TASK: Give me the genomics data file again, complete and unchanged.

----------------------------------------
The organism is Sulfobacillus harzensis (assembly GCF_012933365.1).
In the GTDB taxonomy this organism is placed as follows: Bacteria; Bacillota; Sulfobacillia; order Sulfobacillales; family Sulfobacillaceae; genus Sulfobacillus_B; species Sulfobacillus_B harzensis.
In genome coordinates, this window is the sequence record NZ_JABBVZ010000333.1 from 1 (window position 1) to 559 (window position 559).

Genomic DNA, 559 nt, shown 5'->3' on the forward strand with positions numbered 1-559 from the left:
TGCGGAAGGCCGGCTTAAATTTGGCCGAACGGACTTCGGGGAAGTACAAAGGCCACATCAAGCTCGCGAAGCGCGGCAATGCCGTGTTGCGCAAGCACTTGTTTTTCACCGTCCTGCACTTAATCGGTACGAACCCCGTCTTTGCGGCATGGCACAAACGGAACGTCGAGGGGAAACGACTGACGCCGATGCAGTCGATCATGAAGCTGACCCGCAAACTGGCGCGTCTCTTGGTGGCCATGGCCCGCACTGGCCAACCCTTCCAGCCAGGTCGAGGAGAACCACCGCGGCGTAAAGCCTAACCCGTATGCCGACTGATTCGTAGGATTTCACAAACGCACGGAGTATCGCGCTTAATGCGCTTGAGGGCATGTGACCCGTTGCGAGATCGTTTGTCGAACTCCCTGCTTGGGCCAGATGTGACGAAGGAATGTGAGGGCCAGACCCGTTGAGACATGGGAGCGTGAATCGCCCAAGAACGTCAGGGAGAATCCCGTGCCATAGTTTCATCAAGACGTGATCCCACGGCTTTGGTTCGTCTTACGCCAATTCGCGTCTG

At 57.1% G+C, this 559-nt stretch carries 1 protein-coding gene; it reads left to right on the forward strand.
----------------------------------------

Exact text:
The organism is Sulfobacillus harzensis (assembly GCF_012933365.1).
In the GTDB taxonomy this organism is placed as follows: Bacteria; Bacillota; Sulfobacillia; order Sulfobacillales; family Sulfobacillaceae; genus Sulfobacillus_B; species Sulfobacillus_B harzensis.
In genome coordinates, this window is the sequence record NZ_JABBVZ010000333.1 from 1 (window position 1) to 559 (window position 559).

Genomic DNA, 559 nt, shown 5'->3' on the forward strand with positions numbered 1-559 from the left:
TGCGGAAGGCCGGCTTAAATTTGGCCGAACGGACTTCGGGGAAGTACAAAGGCCACATCAAGCTCGCGAAGCGCGGCAATGCCGTGTTGCGCAAGCACTTGTTTTTCACCGTCCTGCACTTAATCGGTACGAACCCCGTCTTTGCGGCATGGCACAAACGGAACGTCGAGGGGAAACGACTGACGCCGATGCAGTCGATCATGAAGCTGACCCGCAAACTGGCGCGTCTCTTGGTGGCCATGGCCCGCACTGGCCAACCCTTCCAGCCAGGTCGAGGAGAACCACCGCGGCGTAAAGCCTAACCCGTATGCCGACTGATTCGTAGGATTTCACAAACGCACGGAGTATCGCGCTTAATGCGCTTGAGGGCATGTGACCCGTTGCGAGATCGTTTGTCGAACTCCCTGCTTGGGCCAGATGTGACGAAGGAATGTGAGGGCCAGACCCGTTGAGACATGGGAGCGTGAATCGCCCAAGAACGTCAGGGAGAATCCCGTGCCATAGTTTCATCAAGACGTGATCCCACGGCTTTGGTTCGTCTTACGCCAATTCGCGTCTG

At 57.1% G+C, this 559-nt stretch carries 1 protein-coding gene; it reads left to right on the forward strand.